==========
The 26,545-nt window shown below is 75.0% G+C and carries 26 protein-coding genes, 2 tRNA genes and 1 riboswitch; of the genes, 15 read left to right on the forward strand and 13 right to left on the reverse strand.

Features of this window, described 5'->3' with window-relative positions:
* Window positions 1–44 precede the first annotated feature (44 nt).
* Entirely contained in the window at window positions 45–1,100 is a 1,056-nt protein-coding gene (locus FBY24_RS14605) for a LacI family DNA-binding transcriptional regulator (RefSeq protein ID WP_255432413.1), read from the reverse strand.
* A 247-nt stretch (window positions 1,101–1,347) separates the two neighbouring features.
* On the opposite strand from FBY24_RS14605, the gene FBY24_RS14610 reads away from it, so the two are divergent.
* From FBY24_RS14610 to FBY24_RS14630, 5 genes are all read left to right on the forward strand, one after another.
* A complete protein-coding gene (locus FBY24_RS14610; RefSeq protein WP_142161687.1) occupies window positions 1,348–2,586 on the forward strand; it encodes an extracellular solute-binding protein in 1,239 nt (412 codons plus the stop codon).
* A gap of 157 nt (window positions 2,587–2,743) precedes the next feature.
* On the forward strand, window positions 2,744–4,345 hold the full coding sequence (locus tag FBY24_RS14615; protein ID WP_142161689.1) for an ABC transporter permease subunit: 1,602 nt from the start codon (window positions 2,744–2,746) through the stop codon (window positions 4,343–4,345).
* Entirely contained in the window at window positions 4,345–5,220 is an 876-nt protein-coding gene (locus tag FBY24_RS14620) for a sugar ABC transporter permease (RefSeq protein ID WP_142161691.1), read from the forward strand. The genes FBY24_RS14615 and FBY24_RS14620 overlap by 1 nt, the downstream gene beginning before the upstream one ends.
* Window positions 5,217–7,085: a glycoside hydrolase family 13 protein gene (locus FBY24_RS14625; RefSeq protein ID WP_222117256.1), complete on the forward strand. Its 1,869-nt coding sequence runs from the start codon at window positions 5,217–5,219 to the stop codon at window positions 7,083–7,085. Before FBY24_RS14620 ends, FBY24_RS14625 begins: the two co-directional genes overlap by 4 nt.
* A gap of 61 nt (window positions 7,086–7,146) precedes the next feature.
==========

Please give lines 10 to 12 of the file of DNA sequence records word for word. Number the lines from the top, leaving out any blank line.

* On the forward strand, window positions 2,744–4,345 hold the full coding sequence (locus tag FBY24_RS14615; protein ID WP_142161689.1) for an ABC transporter permease subunit: 1,602 nt from the start codon (window positions 2,744–2,746) through the stop codon (window positions 4,343–4,345).
* Entirely contained in the window at window positions 4,345–5,220 is an 876-nt protein-coding gene (locus tag FBY24_RS14620) for a sugar ABC transporter permease (RefSeq protein ID WP_142161691.1), read from the forward strand. The genes FBY24_RS14615 and FBY24_RS14620 overlap by 1 nt, the downstream gene beginning before the upstream one ends.
* Window positions 5,217–7,085: a glycoside hydrolase family 13 protein gene (locus FBY24_RS14625; RefSeq protein ID WP_222117256.1), complete on the forward strand. Its 1,869-nt coding sequence runs from the start codon at window positions 5,217–5,219 to the stop codon at window positions 7,083–7,085. Before FBY24_RS14620 ends, FBY24_RS14625 begins: the two co-directional genes overlap by 4 nt.